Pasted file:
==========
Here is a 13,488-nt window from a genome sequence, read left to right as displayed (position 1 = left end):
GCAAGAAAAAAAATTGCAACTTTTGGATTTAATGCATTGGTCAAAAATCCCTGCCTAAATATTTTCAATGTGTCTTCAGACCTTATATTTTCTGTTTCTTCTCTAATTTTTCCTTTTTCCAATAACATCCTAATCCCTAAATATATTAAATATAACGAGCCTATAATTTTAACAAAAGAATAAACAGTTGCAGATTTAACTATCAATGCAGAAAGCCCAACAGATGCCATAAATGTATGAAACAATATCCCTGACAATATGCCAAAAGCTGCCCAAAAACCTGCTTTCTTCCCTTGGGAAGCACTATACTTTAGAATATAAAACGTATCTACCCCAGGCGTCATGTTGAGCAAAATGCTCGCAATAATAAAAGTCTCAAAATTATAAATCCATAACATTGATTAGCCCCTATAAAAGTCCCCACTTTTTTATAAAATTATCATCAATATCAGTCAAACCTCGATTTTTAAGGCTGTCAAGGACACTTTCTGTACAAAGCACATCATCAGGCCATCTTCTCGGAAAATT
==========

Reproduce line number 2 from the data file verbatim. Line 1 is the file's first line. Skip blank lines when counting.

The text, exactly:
GCAAGAAAAAAAATTGCAACTTTTGGATTTAATGCATTGGTCAAAAATCCCTGCCTAAATATTTTCAATGTGTCTTCAGACCTTATATTTTCTGTTTCTTCTCTAATTTTTCCTTTTTCCAATAACATCCTAATCCCTAAATATATTAAATATAACGAGCCTATAATTTTAACAAAAGAATAAACAGTTGCAGATTTAACTATCAATGCAGAAAGCCCAACAGATGCCATAAATGTATGAAACAATATCCCTGACAATATGCCAAAAGCTGCCCAAAAACCTGCTTTCTTCCCTTGGGAAGCACTATACTTTAGAATATAAAACGTATCTACCCCAGGCGTCATGTTGAGCAAAATGCTCGCAATAATAAAAGTCTCAAAATTATAAATCCATAACATTGATTAGCCCCTATAAAAGTCCCCACTTTTTTATAAAATTATCATCAATATCAGTCAAACCTCGATTTTTAAGGCTGTCAAGGACACTTTCTGTACAAAGCACATCATCAGGCCATCTTCTCGGAAAATT